The Middle Stone Age (Mesolithic)[edit | edit source]

Meat was very important because it is nutritionally much richer than food derived from vegetation, and probably eating fish and animals allowed our ancestors to spend less time hunting and gathering and more time developing language, clothes and other things which made their lives much better.

During this period people start to construct small tents to sleep in, and have learned how to control fire. We think they may have invented the bow and arrow by this time. More advanced tools are found, showing that people of this period were getting cleverer. By this time, humans are hunting and killing animals, instead of scavenging. This is unusual behaviour for primate creatures such as we are, and meat may have been the "forbidden fruit" of ancient legends.The remains of baked clay pots are sometimes found but they are rare, probably because these people were still moving around a lot, pots are rather fragile and not really essential to their survival.

The New Stone Age (Neolithic)[edit | edit source]

A neolithic pottery.

During this period, people have become much cleverer. In the Levant (which Europeans call "The Middle East"), people started to herd animals and grow plants in special places that became farms. Now needing to travel less and stay longer near their cultivation, they started to and build more durable homes of wood and clay. Soon the first wooden villages, clay towns and later, stone cities appeared.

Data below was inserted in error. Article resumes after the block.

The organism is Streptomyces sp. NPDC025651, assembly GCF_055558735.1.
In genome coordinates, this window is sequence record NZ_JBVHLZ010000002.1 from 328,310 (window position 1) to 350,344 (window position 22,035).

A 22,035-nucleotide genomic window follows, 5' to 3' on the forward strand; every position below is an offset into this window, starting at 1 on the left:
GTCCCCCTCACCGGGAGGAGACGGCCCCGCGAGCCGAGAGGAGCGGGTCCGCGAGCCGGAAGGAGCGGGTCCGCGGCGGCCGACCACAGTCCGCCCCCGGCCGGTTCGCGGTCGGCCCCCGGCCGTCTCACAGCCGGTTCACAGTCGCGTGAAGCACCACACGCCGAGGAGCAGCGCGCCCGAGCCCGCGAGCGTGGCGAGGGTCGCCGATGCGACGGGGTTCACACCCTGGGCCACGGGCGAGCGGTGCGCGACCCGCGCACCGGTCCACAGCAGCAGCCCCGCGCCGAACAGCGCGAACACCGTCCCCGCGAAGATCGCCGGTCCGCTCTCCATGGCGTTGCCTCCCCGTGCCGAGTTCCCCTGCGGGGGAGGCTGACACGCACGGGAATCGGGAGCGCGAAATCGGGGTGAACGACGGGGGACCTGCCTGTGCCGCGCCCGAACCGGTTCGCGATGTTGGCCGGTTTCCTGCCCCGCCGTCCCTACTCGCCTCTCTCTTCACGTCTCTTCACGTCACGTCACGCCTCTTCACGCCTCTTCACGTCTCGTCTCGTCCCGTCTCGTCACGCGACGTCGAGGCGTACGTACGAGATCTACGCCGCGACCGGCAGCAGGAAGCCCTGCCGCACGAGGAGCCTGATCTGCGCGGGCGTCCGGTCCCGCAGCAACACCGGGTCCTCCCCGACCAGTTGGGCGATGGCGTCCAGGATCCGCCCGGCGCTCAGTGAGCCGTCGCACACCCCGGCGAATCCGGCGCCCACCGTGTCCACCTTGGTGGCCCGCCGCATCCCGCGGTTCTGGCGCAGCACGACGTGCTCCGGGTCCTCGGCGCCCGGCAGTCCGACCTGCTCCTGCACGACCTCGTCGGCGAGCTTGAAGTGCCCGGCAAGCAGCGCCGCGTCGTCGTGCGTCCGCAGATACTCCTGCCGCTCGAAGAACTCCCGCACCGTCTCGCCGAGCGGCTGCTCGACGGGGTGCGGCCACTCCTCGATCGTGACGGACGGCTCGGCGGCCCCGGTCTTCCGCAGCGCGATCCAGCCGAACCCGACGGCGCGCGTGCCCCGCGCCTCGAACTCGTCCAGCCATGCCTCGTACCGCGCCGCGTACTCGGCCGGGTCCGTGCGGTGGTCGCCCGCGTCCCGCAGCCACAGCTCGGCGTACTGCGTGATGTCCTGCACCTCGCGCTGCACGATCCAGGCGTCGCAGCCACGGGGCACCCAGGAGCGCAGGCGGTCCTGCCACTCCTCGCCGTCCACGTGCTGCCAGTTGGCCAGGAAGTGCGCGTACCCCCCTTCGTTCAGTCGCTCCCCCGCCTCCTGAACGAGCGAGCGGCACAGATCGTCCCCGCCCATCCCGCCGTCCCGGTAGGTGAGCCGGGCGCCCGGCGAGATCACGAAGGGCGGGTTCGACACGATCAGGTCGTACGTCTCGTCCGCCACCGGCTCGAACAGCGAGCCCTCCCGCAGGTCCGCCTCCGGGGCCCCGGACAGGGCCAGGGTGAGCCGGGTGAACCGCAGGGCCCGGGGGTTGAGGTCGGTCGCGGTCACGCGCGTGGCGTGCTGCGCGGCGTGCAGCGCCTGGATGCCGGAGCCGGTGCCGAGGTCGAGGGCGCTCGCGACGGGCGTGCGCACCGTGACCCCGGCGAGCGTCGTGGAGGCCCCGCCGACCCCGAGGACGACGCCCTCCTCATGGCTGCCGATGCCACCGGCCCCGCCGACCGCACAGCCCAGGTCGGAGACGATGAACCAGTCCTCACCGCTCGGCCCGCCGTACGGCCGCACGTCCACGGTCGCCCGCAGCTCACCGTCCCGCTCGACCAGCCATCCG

However, in less climatically favoured places like Northern Europe, people did not start create farms or cities for a long time. They did however mark sacred places and build stone burial chambers called "barrows" and leave with the dead grave goods perhaps intended to help them survive during their 'after-life'. The Ancients also created monumental temples that were sometimes filled with expensive sacrificial artifacts that may have had religious significance.

Reconstruction of a neolithic house in Germany.

These archaeological remains have been mostly quite well preserved and can still be seen today. A prime example is Stonehenge in Britain, which started as a wooden structure around 10,000 years ago, and was rebuilt in stone about 5,000 years later. Much of Stonehenge still stands today. There are many other such sites all around the world.

All over the world, people developed their own cultures which eventually grew into the great civilizations that this book is about. Many prehistoric habits and customs became significant features of the later civilization.

Prehistoric Levant[edit | edit source]

The cradle of civilization seems to have been inland from the eastern coast of the Mediterranean, an area generally known as The Levant. It stretches approximately from Egypt in the south to Syria in the north and Persia in the East.

Groups of people lived in different parts of the Levant, each with their own culture. This is known as the Pre-Dynastic Period, a part of the Old Stone Age. Historians say that as the desert got hotter, forcing people to move northwards towards the rivers Nile and Jordan and onwards to the fertile crescent between the rivers Euphrates Tigris (Mesopotamia -approximately modern day Iraq and Iran). People now ate more fish that previously. Seafood, which is rich in the chemicals needed to develop brains seems to have played an important role in Human history.